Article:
Chris: Pretty packed I would say. Not only within the sheer number of battles and slaughters, but within the internal conflict of the characters. There are only a few areas in the book that slow down a bit while the characters are living within moments between the chaos. But I’d say, it plays out with a pretty constant level ongoing brutality.

1st: Did you do any research on the Ottoman Empire?

Chris: The aggressively active portion of the research stage went on for about six months, but the ongoing research for a couple of years. Initially, I learned a good amount about the region and various elements that set the tone leading into 1821 when the revolution took place. That said, once I honed in on the story I wanted to tell, I was much more focused on the characters I chose to follow.

1st: Why does Ali become obsessed with Marco?

Chris: In a sense, behind his personification, he is alone. His fearlessness to inflict brutality on others stems from a protective mental shield that is masterful at dehumanization from an immense amount of suffering as a child born into a family and a circumstance that was the antithesis of gentle. You must remove the quality of aliveness from the human in order to eradicate the concept of empathy to carry out the action that he did. And inevitably, behind all of psychological survival tactics, you are alone. In Marcos, he sees himself and his aloneness as a child and for the first time experiences a quiet empathy that he decides to embrace knowing that his life is coming to it’s final stages.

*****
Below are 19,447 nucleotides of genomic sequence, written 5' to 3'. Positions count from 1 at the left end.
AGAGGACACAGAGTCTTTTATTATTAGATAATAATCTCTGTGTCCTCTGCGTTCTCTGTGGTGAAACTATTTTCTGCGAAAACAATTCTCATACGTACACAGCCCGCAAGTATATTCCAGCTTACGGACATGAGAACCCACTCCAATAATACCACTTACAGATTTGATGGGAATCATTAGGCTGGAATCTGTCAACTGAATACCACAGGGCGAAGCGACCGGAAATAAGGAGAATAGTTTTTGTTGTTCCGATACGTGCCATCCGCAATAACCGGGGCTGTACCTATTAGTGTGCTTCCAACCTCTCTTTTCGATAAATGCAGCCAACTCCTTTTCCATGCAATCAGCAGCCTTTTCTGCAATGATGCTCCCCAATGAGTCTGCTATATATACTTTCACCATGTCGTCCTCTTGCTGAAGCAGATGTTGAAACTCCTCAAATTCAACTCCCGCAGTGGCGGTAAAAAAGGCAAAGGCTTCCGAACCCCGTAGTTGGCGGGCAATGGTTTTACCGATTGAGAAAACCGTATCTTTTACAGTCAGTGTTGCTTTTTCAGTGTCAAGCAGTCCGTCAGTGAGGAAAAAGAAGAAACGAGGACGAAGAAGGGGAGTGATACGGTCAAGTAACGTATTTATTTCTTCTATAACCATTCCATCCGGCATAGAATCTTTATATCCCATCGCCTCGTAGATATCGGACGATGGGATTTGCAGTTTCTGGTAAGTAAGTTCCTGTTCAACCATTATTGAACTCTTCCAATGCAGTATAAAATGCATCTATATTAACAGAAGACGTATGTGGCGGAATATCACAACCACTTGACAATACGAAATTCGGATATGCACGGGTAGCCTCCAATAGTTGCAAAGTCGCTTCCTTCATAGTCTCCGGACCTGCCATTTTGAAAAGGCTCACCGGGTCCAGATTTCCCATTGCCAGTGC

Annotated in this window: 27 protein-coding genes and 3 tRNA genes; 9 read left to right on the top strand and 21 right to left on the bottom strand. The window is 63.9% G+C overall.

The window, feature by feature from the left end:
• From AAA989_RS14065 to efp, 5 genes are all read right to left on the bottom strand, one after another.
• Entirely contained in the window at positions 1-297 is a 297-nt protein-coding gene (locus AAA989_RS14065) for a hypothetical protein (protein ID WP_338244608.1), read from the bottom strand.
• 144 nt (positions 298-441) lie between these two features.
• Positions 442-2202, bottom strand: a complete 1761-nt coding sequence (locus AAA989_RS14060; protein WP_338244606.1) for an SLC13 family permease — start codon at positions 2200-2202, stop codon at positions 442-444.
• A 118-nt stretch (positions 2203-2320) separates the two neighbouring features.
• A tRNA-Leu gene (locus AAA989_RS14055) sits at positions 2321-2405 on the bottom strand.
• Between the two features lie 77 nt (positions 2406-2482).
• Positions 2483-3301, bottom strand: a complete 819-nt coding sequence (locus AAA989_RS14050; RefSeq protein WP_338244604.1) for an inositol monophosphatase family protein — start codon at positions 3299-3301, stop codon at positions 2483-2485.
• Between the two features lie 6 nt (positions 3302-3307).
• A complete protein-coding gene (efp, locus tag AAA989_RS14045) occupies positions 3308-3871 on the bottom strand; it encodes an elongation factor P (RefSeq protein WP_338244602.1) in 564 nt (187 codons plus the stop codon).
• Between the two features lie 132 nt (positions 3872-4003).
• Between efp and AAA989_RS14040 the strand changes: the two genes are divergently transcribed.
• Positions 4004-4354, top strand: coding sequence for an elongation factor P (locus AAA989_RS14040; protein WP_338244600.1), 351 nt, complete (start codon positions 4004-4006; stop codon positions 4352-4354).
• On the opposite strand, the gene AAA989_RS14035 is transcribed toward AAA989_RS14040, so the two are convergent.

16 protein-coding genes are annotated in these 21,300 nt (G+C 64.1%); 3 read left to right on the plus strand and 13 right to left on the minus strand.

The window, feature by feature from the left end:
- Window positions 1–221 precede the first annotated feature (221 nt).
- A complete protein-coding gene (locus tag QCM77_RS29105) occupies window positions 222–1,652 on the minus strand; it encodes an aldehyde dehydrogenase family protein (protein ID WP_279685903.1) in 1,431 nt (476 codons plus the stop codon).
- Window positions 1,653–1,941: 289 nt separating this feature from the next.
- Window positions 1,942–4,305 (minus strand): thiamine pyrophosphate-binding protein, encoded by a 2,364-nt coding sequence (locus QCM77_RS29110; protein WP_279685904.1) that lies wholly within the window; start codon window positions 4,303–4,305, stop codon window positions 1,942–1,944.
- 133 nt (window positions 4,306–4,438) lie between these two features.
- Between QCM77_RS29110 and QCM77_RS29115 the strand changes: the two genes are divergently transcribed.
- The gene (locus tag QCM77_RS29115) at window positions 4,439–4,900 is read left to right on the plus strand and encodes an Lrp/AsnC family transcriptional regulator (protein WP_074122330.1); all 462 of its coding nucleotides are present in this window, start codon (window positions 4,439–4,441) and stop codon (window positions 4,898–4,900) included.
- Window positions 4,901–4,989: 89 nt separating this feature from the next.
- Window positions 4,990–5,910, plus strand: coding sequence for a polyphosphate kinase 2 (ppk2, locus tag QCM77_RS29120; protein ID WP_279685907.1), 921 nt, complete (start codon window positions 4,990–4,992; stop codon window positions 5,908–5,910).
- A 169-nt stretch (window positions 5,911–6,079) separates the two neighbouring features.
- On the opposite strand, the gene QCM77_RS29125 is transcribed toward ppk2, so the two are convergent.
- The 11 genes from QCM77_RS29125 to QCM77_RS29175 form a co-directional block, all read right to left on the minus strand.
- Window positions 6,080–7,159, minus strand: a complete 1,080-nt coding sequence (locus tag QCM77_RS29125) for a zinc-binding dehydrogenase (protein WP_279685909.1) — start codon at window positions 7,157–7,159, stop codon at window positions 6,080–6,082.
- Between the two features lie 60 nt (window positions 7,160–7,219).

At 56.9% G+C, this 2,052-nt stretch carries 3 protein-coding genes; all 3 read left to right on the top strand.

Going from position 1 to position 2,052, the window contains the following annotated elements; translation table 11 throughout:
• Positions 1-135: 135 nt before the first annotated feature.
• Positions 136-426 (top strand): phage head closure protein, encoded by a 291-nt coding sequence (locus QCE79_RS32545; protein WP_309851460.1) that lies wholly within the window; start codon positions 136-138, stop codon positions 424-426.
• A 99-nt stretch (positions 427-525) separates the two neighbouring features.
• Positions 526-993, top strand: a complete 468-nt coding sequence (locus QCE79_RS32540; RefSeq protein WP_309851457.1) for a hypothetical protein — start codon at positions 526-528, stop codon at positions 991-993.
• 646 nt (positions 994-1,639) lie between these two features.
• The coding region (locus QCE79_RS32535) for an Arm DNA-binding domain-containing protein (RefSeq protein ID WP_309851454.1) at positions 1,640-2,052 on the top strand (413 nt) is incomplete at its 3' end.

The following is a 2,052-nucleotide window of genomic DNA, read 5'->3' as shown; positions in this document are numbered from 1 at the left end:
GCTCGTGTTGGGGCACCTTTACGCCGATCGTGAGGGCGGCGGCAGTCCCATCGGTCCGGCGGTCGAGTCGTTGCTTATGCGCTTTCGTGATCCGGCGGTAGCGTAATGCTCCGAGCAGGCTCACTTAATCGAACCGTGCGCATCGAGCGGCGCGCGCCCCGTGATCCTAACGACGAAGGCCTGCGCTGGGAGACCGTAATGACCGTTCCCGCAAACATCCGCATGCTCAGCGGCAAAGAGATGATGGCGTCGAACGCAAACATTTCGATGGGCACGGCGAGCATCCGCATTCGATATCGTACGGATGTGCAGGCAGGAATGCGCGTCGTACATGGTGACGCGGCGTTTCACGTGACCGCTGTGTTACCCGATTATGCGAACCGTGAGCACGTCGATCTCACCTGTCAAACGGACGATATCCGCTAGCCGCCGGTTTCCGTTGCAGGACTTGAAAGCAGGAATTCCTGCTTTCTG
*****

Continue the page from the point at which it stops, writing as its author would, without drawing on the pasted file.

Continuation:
1st: Which character did you find yourself caring about the most?

Chris: Hard to say, as they are all equally alive, and struggling with a similar helplessness, yearning for the chaos to settle, both internally and externally. I understand each of their needs and each of them are equally vulnerable wanting desperately to be loved. Be it from their father, their sister, the son, or the mother. These characters are working so hard to find confirmation that they are doing something right, each on extremely different planes, while the inner need for acceptance and approval is the same.

1st: What aspect of the entertainment industry have you most enjoyed?

Chris: Directing films is amazing when you have a team of people that you love surrounding you, and a story you’re excited to tell. Playing music is one of the best things imaginable when you love the band you’re playing with, and even better when you are changing the state of a building full of people. Probably, the thing about everything I have done that keeps me engaged is the lack of awareness of how anything is going to work and come together. In the beginning, an idea is just that. Nobody knows about it and nobody cares about it. It’s nonexistent until you bring it to life and in the beginning it seems and feels ambiguous and impossible. Then somehow, with force and relentlessness, over time you see a form take shape and evolve… and all of a sudden it exists. And even if it’s only doing so on a small level, there are always moments where you witness it affecting someone. Making them think, or have an idea, of inspiring something that wouldn’t have happened if you hadn’t put in the time and energy.

1st: How do you feel about animals such as dogs and dolphins?